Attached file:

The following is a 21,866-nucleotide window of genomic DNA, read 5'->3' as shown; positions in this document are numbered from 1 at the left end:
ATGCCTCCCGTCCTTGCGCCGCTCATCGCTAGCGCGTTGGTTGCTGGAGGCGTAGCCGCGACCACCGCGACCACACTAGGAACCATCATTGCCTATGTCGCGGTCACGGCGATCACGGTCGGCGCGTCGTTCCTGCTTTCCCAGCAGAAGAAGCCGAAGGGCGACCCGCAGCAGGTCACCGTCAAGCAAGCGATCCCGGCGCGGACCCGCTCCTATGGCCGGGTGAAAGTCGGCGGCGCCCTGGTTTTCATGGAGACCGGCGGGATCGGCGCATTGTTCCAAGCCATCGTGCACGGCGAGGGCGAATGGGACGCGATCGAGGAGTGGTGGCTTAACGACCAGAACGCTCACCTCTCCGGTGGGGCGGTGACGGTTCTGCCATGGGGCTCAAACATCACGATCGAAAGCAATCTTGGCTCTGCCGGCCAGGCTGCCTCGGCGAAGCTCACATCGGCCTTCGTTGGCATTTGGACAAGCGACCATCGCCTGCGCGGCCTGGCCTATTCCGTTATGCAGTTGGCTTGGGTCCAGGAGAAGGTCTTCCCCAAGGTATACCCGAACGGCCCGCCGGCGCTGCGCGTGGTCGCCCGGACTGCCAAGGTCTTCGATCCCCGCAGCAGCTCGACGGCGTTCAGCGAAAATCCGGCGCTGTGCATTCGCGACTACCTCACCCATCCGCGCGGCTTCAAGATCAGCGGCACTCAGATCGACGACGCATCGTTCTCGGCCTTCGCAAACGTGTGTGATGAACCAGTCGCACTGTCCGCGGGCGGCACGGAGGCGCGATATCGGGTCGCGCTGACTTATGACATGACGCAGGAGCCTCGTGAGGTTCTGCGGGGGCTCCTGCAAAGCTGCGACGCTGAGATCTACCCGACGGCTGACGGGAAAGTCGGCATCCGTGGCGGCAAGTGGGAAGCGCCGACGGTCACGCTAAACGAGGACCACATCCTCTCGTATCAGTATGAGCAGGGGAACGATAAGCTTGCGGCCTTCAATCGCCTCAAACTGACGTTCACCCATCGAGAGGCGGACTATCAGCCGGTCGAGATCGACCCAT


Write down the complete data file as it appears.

The following is a 21,866-nucleotide window of genomic DNA, read 5'->3' as shown; positions in this document are numbered from 1 at the left end:
ATGCCTCCCGTCCTTGCGCCGCTCATCGCTAGCGCGTTGGTTGCTGGAGGCGTAGCCGCGACCACCGCGACCACACTAGGAACCATCATTGCCTATGTCGCGGTCACGGCGATCACGGTCGGCGCGTCGTTCCTGCTTTCCCAGCAGAAGAAGCCGAAGGGCGACCCGCAGCAGGTCACCGTCAAGCAAGCGATCCCGGCGCGGACCCGCTCCTATGGCCGGGTGAAAGTCGGCGGCGCCCTGGTTTTCATGGAGACCGGCGGGATCGGCGCATTGTTCCAAGCCATCGTGCACGGCGAGGGCGAATGGGACGCGATCGAGGAGTGGTGGCTTAACGACCAGAACGCTCACCTCTCCGGTGGGGCGGTGACGGTTCTGCCATGGGGCTCAAACATCACGATCGAAAGCAATCTTGGCTCTGCCGGCCAGGCTGCCTCGGCGAAGCTCACATCGGCCTTCGTTGGCATTTGGACAAGCGACCATCGCCTGCGCGGCCTGGCCTATTCCGTTATGCAGTTGGCTTGGGTCCAGGAGAAGGTCTTCCCCAAGGTATACCCGAACGGCCCGCCGGCGCTGCGCGTGGTCGCCCGGACTGCCAAGGTCTTCGATCCCCGCAGCAGCTCGACGGCGTTCAGCGAAAATCCGGCGCTGTGCATTCGCGACTACCTCACCCATCCGCGCGGCTTCAAGATCAGCGGCACTCAGATCGACGACGCATCGTTCTCGGCCTTCGCAAACGTGTGTGATGAACCAGTCGCACTGTCCGCGGGCGGCACGGAGGCGCGATATCGGGTCGCGCTGACTTATGACATGACGCAGGAGCCTCGTGAGGTTCTGCGGGGGCTCCTGCAAAGCTGCGACGCTGAGATCTACCCGACGGCTGACGGGAAAGTCGGCATCCGTGGCGGCAAGTGGGAAGCGCCGACGGTCACGCTAAACGAGGACCACATCCTCTCGTATCAGTATGAGCAGGGGAACGATAAGCTTGCGGCCTTCAATCGCCTCAAACTGACGTTCACCCATCGAGAGGCGGACTATCAGCCGGTCGAGATCGACCCAT